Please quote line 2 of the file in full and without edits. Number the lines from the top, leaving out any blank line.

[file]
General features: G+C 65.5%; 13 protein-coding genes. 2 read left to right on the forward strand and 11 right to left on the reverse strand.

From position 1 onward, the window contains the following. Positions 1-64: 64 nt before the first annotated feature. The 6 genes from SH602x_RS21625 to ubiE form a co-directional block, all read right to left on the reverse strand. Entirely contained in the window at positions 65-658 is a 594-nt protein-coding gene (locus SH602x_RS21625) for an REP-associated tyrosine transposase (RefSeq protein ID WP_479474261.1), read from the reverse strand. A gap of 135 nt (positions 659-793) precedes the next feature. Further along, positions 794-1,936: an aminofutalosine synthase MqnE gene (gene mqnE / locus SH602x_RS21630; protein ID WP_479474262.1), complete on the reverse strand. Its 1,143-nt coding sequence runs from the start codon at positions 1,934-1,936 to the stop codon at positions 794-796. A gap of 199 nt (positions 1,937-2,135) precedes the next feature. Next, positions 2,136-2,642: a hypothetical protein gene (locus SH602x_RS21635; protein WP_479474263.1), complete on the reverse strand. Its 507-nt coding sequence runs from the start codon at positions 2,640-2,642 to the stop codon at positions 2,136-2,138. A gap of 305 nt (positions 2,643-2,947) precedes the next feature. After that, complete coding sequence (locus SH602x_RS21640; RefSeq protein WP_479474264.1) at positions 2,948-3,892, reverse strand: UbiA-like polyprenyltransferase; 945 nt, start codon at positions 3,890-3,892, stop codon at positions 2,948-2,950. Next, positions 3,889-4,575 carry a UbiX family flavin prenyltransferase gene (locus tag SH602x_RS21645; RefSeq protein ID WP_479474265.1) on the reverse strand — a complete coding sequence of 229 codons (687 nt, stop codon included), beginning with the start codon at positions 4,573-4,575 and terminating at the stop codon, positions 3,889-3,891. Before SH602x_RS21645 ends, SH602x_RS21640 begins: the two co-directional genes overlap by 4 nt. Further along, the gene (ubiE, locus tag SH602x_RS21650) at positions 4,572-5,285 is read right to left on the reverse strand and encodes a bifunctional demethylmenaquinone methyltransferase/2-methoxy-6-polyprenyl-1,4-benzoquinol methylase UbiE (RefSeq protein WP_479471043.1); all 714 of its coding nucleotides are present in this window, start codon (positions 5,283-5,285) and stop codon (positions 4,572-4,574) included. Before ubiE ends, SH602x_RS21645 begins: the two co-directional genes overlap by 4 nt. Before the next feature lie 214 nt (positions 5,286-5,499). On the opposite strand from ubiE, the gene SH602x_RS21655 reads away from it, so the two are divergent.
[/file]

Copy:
From position 1 onward, the window contains the following. Positions 1-64: 64 nt before the first annotated feature. The 6 genes from SH602x_RS21625 to ubiE form a co-directional block, all read right to left on the reverse strand. Entirely contained in the window at positions 65-658 is a 594-nt protein-coding gene (locus SH602x_RS21625) for an REP-associated tyrosine transposase (RefSeq protein ID WP_479474261.1), read from the reverse strand. A gap of 135 nt (positions 659-793) precedes the next feature. Further along, positions 794-1,936: an aminofutalosine synthase MqnE gene (gene mqnE / locus SH602x_RS21630; protein ID WP_479474262.1), complete on the reverse strand. Its 1,143-nt coding sequence runs from the start codon at positions 1,934-1,936 to the stop codon at positions 794-796. A gap of 199 nt (positions 1,937-2,135) precedes the next feature. Next, positions 2,136-2,642: a hypothetical protein gene (locus SH602x_RS21635; protein WP_479474263.1), complete on the reverse strand. Its 507-nt coding sequence runs from the start codon at positions 2,640-2,642 to the stop codon at positions 2,136-2,138. A gap of 305 nt (positions 2,643-2,947) precedes the next feature. After that, complete coding sequence (locus SH602x_RS21640; RefSeq protein WP_479474264.1) at positions 2,948-3,892, reverse strand: UbiA-like polyprenyltransferase; 945 nt, start codon at positions 3,890-3,892, stop codon at positions 2,948-2,950. Next, positions 3,889-4,575 carry a UbiX family flavin prenyltransferase gene (locus tag SH602x_RS21645; RefSeq protein ID WP_479474265.1) on the reverse strand — a complete coding sequence of 229 codons (687 nt, stop codon included), beginning with the start codon at positions 4,573-4,575 and terminating at the stop codon, positions 3,889-3,891. Before SH602x_RS21645 ends, SH602x_RS21640 begins: the two co-directional genes overlap by 4 nt. Further along, the gene (ubiE, locus tag SH602x_RS21650) at positions 4,572-5,285 is read right to left on the reverse strand and encodes a bifunctional demethylmenaquinone methyltransferase/2-methoxy-6-polyprenyl-1,4-benzoquinol methylase UbiE (RefSeq protein WP_479471043.1); all 714 of its coding nucleotides are present in this window, start codon (positions 5,283-5,285) and stop codon (positions 4,572-4,574) included. Before ubiE ends, SH602x_RS21645 begins: the two co-directional genes overlap by 4 nt. Before the next feature lie 214 nt (positions 5,286-5,499). On the opposite strand from ubiE, the gene SH602x_RS21655 reads away from it, so the two are divergent.